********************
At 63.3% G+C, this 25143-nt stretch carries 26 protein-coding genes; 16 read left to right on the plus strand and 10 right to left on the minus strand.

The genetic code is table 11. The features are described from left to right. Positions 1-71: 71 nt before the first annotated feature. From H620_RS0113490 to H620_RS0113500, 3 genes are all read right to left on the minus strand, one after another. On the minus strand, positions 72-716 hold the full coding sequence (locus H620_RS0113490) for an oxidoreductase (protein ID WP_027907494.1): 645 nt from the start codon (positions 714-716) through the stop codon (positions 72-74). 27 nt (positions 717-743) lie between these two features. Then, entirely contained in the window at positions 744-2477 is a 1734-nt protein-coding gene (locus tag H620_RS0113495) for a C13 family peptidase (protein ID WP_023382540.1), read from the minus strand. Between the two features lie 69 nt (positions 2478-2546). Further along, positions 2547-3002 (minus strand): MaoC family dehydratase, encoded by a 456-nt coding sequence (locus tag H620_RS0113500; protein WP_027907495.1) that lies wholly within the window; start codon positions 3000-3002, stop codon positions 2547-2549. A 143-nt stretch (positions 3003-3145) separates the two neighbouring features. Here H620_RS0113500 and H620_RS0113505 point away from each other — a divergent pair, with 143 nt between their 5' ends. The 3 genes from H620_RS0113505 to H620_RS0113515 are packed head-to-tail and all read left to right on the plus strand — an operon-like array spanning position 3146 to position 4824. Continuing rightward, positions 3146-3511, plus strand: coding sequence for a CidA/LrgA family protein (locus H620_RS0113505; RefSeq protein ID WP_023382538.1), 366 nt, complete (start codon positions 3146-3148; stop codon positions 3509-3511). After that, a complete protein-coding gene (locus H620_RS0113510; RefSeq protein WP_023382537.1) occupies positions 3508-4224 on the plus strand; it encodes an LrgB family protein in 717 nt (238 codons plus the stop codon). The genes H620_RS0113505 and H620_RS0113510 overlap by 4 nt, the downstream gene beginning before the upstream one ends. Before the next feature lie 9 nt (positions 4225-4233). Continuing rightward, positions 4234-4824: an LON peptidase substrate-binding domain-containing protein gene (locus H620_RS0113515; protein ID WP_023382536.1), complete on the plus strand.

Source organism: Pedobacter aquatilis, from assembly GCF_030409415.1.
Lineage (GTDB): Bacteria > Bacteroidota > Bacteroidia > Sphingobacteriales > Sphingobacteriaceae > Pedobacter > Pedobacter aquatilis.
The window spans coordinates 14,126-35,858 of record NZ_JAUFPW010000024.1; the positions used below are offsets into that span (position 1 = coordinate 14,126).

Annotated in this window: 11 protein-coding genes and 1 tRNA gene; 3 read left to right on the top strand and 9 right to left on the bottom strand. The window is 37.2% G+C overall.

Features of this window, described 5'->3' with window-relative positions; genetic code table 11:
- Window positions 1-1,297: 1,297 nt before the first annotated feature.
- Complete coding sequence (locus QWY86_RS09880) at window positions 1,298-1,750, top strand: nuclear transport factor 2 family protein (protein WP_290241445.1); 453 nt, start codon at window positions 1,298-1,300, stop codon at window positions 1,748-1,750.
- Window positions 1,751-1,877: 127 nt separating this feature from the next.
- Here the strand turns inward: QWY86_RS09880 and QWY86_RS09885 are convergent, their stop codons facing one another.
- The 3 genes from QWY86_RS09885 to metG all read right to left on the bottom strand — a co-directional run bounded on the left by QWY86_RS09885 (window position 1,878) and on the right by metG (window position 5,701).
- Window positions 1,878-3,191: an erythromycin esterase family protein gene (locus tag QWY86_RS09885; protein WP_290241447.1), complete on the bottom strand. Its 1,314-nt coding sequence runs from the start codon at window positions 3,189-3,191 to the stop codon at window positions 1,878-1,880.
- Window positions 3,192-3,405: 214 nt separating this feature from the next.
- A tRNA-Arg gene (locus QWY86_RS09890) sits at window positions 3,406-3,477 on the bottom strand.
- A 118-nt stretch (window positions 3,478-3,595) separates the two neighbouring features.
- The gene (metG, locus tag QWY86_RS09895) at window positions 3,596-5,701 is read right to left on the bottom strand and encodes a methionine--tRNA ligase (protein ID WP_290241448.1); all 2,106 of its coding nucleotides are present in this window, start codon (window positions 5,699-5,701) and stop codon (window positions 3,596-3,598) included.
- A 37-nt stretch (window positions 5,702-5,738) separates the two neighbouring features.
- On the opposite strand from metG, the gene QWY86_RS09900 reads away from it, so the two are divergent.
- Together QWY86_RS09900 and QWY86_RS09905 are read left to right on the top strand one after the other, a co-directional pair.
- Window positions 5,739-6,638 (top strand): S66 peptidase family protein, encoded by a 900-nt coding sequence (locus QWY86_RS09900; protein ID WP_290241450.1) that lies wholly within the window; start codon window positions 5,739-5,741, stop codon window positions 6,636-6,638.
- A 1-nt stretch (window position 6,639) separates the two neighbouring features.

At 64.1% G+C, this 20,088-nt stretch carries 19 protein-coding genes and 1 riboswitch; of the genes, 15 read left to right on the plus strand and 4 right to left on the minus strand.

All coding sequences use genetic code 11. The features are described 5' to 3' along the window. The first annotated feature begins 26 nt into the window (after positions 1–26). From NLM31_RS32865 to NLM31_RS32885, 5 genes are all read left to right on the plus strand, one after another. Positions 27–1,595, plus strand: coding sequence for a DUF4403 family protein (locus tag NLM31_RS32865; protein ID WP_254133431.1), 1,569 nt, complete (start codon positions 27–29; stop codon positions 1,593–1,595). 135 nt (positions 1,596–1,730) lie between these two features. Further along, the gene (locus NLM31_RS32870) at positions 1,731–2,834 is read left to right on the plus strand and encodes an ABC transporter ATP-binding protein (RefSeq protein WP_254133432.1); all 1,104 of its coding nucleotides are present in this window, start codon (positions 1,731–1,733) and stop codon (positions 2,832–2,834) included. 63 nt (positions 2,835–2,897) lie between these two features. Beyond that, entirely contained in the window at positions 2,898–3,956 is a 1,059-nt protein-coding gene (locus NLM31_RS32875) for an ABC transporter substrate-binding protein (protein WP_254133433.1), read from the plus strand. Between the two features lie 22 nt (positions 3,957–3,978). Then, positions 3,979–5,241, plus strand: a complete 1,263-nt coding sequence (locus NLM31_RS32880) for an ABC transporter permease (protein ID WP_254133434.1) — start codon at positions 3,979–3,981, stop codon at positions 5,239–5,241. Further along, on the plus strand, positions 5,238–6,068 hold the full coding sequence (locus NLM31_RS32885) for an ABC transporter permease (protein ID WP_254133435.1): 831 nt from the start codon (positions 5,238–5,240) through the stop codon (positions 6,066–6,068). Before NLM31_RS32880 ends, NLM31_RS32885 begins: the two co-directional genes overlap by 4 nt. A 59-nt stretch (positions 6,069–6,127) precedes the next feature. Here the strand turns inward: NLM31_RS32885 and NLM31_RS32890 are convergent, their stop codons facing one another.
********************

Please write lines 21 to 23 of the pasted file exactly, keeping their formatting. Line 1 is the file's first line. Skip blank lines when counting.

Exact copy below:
- Window positions 5,739-6,638 (top strand): S66 peptidase family protein, encoded by a 900-nt coding sequence (locus QWY86_RS09900; protein ID WP_290241450.1) that lies wholly within the window; start codon window positions 5,739-5,741, stop codon window positions 6,636-6,638.
- A 1-nt stretch (window position 6,639) separates the two neighbouring features.

At 64.1% G+C, this 20,088-nt stretch carries 19 protein-coding genes and 1 riboswitch; of the genes, 15 read left to right on the plus strand and 4 right to left on the minus strand.